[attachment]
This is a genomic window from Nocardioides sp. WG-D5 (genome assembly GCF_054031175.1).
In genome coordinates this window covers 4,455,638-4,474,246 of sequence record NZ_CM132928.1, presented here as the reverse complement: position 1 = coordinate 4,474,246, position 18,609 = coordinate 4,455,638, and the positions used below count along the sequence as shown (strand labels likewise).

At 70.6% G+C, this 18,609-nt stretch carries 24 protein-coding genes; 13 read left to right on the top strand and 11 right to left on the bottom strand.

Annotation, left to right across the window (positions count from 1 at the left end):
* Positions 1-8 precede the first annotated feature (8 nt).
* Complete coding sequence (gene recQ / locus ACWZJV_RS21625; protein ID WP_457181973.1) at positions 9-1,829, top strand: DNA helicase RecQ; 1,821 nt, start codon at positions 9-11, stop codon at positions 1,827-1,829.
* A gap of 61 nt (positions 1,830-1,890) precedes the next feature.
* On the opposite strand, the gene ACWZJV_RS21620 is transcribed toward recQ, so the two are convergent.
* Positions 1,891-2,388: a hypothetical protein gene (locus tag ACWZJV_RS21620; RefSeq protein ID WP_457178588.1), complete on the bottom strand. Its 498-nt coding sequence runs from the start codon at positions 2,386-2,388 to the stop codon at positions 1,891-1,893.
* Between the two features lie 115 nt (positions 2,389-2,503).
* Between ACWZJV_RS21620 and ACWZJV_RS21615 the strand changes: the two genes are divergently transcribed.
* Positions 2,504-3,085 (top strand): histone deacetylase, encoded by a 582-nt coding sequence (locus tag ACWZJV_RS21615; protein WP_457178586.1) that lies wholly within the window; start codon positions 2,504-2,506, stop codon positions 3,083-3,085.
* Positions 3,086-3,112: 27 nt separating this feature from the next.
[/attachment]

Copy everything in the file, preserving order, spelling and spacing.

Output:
This is a genomic window from Nocardioides sp. WG-D5 (genome assembly GCF_054031175.1).
In genome coordinates this window covers 4,455,638-4,474,246 of sequence record NZ_CM132928.1, presented here as the reverse complement: position 1 = coordinate 4,474,246, position 18,609 = coordinate 4,455,638, and the positions used below count along the sequence as shown (strand labels likewise).

At 70.6% G+C, this 18,609-nt stretch carries 24 protein-coding genes; 13 read left to right on the top strand and 11 right to left on the bottom strand.

Annotation, left to right across the window (positions count from 1 at the left end):
* Positions 1-8 precede the first annotated feature (8 nt).
* Complete coding sequence (gene recQ / locus ACWZJV_RS21625; protein ID WP_457181973.1) at positions 9-1,829, top strand: DNA helicase RecQ; 1,821 nt, start codon at positions 9-11, stop codon at positions 1,827-1,829.
* A gap of 61 nt (positions 1,830-1,890) precedes the next feature.
* On the opposite strand, the gene ACWZJV_RS21620 is transcribed toward recQ, so the two are convergent.
* Positions 1,891-2,388: a hypothetical protein gene (locus tag ACWZJV_RS21620; RefSeq protein ID WP_457178588.1), complete on the bottom strand. Its 498-nt coding sequence runs from the start codon at positions 2,386-2,388 to the stop codon at positions 1,891-1,893.
* Between the two features lie 115 nt (positions 2,389-2,503).
* Between ACWZJV_RS21620 and ACWZJV_RS21615 the strand changes: the two genes are divergently transcribed.
* Positions 2,504-3,085 (top strand): histone deacetylase, encoded by a 582-nt coding sequence (locus tag ACWZJV_RS21615; protein WP_457178586.1) that lies wholly within the window; start codon positions 2,504-2,506, stop codon positions 3,083-3,085.
* Positions 3,086-3,112: 27 nt separating this feature from the next.